Penn’s “Maya 2012: Lords of Time” exhibit debunks 2012 prophecy
THE PENN MUSEUM of Archaeology and Anthropology has a lot of faith in its new exhibit, “Maya 2012: Lords of Time,” which focuses on the Maya apocalypse that is supposed to put an end to our world on Dec. 23, 2012. After all, the exhibit runs through Jan. 13, 2013.
THE PENN MUSEUM of Archaeology and Anthropology has a lot of faith in its new exhibit, "Maya 2012: Lords of Time," which focuses on the Maya apocalypse that is supposed to put an end to our world on Dec. 23, 2012.
After all, the exhibit runs through Jan. 13, 2013.
If the museum wants you to come away with one lesson from "Maya 2012," it's this: That whole idea that there's Maya prophecy foretelling the end of the world is totally wrong.
The exact origin of the Maya 2012 myth is hard to pinpoint, but its longevity is due in no small part to a crackpot cocktail of idiots on the Internet, New Age-y dudes in flowy pants and Hollywood fare (see: Roland Emmerich's disaster flick "2012" or Mel Gibson's epically bad "Apocalypto").
"There's always people who like the idea of being prophets. They can glom onto a few different ideas, combine things and see what things people can see," said Simon Martin, an epigrapher who studies glyph-writing and co-curator of the exhibit. "There's this inner dread within us, that everything will end and there will be some retribution from nature or the gods or whatever. We're all waiting for something bad to happen, especially if it can be linked up with mysteries and the past and things people don't understand. We don't talk about the Tudor English prophecy of doom. We know these societies too well. There's a heightened sense of much we don't know."
The 2012 apocalypse myth epitomizes the general lack of knowledge when it comes to the Maya culture. How else could we believe something about an entire civilization that's completely untrue?
Scattered from southern Mexico through Central America, Maya civilization peaked in what is known as the Classic period (250-900 A.D.), and the exhibit — which contains more than 150 artifacts and replicas — uses many objects from the archaeological site of Copan, in western Honduras, as a sort of case study, offering museumgoers a look at the rise and fall of the city and, by extension, Maya culture.
Martin said that there's been a revolution in Maya studies in the last 30 years, including the ability to read the writing system. "There's still a lot of things we don't understand," Martin said. "Everything improves all the time."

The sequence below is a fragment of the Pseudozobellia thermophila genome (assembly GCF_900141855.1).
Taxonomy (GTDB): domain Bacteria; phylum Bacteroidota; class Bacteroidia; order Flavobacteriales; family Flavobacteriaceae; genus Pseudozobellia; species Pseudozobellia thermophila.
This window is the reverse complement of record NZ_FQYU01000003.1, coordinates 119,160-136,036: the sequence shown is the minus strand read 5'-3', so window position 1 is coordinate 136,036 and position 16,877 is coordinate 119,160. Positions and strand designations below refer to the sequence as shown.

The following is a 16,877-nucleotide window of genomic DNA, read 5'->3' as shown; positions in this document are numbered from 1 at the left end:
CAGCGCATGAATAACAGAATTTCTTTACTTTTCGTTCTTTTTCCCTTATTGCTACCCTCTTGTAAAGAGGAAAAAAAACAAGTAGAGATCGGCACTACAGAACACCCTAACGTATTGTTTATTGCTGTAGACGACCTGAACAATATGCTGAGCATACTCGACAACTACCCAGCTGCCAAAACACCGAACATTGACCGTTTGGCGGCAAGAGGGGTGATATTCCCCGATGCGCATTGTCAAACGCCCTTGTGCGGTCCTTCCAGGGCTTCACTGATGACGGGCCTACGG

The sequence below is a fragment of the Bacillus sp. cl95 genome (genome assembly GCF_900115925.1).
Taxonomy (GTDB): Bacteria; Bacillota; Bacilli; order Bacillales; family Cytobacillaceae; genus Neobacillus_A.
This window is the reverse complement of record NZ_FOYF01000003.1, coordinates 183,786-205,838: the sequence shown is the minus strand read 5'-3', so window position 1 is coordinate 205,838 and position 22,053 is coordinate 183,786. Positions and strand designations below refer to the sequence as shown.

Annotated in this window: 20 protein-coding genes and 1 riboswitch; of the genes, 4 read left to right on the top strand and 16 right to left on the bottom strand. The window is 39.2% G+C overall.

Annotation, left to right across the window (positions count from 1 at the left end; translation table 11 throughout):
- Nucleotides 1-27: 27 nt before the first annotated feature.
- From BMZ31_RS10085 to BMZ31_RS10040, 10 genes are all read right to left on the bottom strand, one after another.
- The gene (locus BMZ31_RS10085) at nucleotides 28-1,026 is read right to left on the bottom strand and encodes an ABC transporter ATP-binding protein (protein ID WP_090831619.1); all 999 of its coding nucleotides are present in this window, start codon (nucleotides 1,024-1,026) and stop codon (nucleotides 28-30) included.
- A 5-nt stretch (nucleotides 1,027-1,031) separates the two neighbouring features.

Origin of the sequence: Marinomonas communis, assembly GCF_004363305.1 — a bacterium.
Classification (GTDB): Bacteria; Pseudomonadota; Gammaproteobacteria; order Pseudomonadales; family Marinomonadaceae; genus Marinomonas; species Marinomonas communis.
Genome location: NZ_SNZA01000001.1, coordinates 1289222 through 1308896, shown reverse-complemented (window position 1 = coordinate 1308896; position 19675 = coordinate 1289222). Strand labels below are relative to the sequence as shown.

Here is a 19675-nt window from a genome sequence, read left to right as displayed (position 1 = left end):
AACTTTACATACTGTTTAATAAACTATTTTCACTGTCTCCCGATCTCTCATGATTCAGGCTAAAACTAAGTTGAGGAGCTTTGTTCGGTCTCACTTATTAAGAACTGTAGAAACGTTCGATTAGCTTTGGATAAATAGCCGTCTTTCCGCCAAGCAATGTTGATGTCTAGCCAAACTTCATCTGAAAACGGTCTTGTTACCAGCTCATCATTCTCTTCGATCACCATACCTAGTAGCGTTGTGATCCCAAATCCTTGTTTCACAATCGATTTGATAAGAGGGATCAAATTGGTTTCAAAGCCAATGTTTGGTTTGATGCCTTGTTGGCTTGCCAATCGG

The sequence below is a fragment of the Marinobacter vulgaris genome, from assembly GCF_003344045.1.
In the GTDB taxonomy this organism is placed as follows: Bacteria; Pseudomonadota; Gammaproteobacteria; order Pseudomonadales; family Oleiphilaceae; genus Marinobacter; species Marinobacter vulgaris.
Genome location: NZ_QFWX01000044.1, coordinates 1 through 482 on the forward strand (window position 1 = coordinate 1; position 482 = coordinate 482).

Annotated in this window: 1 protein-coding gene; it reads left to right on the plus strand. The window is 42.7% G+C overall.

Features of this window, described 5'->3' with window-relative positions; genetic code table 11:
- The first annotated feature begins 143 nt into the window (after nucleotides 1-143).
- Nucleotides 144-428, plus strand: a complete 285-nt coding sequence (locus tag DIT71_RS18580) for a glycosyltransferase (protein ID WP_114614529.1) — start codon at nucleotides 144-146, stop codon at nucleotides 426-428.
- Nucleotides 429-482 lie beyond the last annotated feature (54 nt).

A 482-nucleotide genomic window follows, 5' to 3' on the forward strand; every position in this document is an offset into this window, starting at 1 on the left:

Loa Traxler, curator of the exhibit, takes the prevalence of misinformation about the culture personally. "We scholars in Maya studies, we haven't done a good enough job of opening up this area of world heritage," Traxler said. "We've fallen short of our job and … we've got to be much more attentive about providing better information."
Providing better information is one of the main goals of "Maya 2012." Throughout the exhibit, signs line the walls debunking the popular myths associated with the Maya. For instance, a calendar stone that supposedly explains this 2012 prophecy? That's not even from the Maya. It's Aztec. Are contemporary Maya freaking out about 2012? Nope. "The Maya think we're somewhat crazy," said Kate Quinn, director of exhibitions. Although they do appreciate the increase in tourism to Maya archaeological sites thanks to the ubiquity of the mythic prophecy.
Still another common misconception is that the Maya disappeared. "There's millions of Maya people and they have a lot of culture," Traxler said, referring to the 5 million to 7 million people around the world who identify as Maya. Visitors will learn this from video portals scattered throughout the exhibit that feature Maya descendants talking about their culture, its legacy and its future, an approach that makes the ancient culture feel immediate and present. (Traxler and Martin also are given their own video portal to discuss how they got into Maya studies. Martin got interested by watching TV shows about the Maya in his native Britain.)
The technological aspects of the exhibit also serve to make complicated concepts, like the Maya calendar itself, easier to understand. Interactive screens, for example, let people print their names (this reporter chose Princess Jaguar) in Maya glyphs or a stela (or stone monument) with their birth dates. Other screens show how the Maya calendar syncs with our own Gregorian calendar.
"We really want to give a sense that [Maya culture] is something people can really explore. … Some people really like exploring all of the details and the beautiful qualities of the artwork," Traxler said, referring to the artifacts on display. "For younger kids, who are fish swimming in a digital age, they don't have to watch someone else do it." n
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